The planning conviction held Taylor liable for the crimes appearing in all eleven counts of the indictment that were committed during the course of the Freetown attack, including acts of terror, murder, rape, sexual slavery, and conscripting and enlisting child soldiers. Although the Chamber determined that these crimes were foreseeable consequences of Taylor and Bockarie’s plan, questions remain as to which forces carried out these crimes and whether they were in fact under Taylor’s control at the time of their commission. Taylor’s responsibility is linked to the role of the RUF (and the figure of Bockarie), but the extent of RUF involvement in the Freetown invasion was limited in other Special Court judgments.
The January 6, 1999 invasion of Freetown was a particularly violent event in the conflict. Human Rights Watch reported that over 7,000 people were killed, while countless others were raped, mutilated, and displaced from their homes. Sierra Leone’s Truth and Reconciliation Commission found that AFRC launched and led the attack without RUF cooperation (report available here).
Evidence concerning the 1999 Freetown invasion was heard in previous cases before both of the court’s trial chambers, and their conclusions diverge from the findings made in the Taylor case. In the judgment against three members of the RUF (available here), Trial Chamber I found that the RUF troops arrived late as reinforcements, but they did not materially assist the AFRC in carrying out the Freetown crimes. On appeal, the prosecution’s effort to establish RUF culpability for the Freetown invasion as part of a joint criminal enterprise with the AFRC was rejected by the Appeals Chamber.
In the case against members of the AFRC, Trial Chamber II – which also heard the Taylor case – found that AFRC leader Alex Tamba Brima gave the order to attack Freetown and became the overall commander of the Freetown invasion (AFRC judgment available here, at para. 614). According to the AFRC judgment, AFRC commanders established contact with Bockarie (and thus Taylor) after they had already captured the seat of government in order to request reinforcements, and the RUF only came in as part of an ‘unsuccessful’ second attack on the city (paras. 420-421).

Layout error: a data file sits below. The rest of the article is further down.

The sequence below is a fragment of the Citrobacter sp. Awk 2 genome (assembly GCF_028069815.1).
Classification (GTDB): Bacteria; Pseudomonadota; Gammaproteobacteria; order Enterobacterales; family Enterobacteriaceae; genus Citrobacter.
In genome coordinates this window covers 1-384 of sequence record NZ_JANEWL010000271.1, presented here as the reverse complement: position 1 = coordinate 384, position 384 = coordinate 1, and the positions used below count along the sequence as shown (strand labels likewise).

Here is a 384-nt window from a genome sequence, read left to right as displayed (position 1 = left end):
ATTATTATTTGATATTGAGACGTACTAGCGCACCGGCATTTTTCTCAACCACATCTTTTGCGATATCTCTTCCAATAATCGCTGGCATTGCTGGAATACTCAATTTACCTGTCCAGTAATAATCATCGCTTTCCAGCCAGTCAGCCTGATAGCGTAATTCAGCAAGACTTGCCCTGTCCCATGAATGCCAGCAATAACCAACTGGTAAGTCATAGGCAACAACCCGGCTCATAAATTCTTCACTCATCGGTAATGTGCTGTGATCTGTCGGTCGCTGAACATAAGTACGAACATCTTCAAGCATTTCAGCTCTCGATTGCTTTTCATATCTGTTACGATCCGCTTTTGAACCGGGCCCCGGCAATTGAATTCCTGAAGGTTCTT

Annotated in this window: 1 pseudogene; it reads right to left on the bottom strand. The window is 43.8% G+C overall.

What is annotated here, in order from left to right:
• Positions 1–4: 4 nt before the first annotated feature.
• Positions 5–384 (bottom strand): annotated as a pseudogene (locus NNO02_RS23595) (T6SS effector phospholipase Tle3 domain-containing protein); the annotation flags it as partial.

In both the RUF and AFRC judgments, the atrocities committed during the attack on Freetown were planned by and implemented through the AFRC, with no mention of Taylor’s plan and with a limited and late role ascribed to the RUF. The Taylor judgment bridges this apparent gap by finding that the AFRC troops were ‘subordinated to and used by Bockarie’ to carry out the plan developed by Bockarie and Taylor in Monrovia, with Bockarie and AFRC commander Brima in ‘close coordination’ and ‘frequent communication.’ This suggests a different understanding of Bockarie’s de facto command and of the degree of coordination between the AFRC and RUF than the previous two judgments, enabling the Chamber to attribute responsibility for the atrocities of the invasion to Taylor through Bockarie.
New evidence appears to have emerged from the Taylor trial process, resulting in a different narrative of the Freetown invasion than has been documented in other cases before the Special Court. Yet even with this new evidence, Taylor’s conviction for planning the Freetown invasion appears to be one of the more controversial findings of the judgment.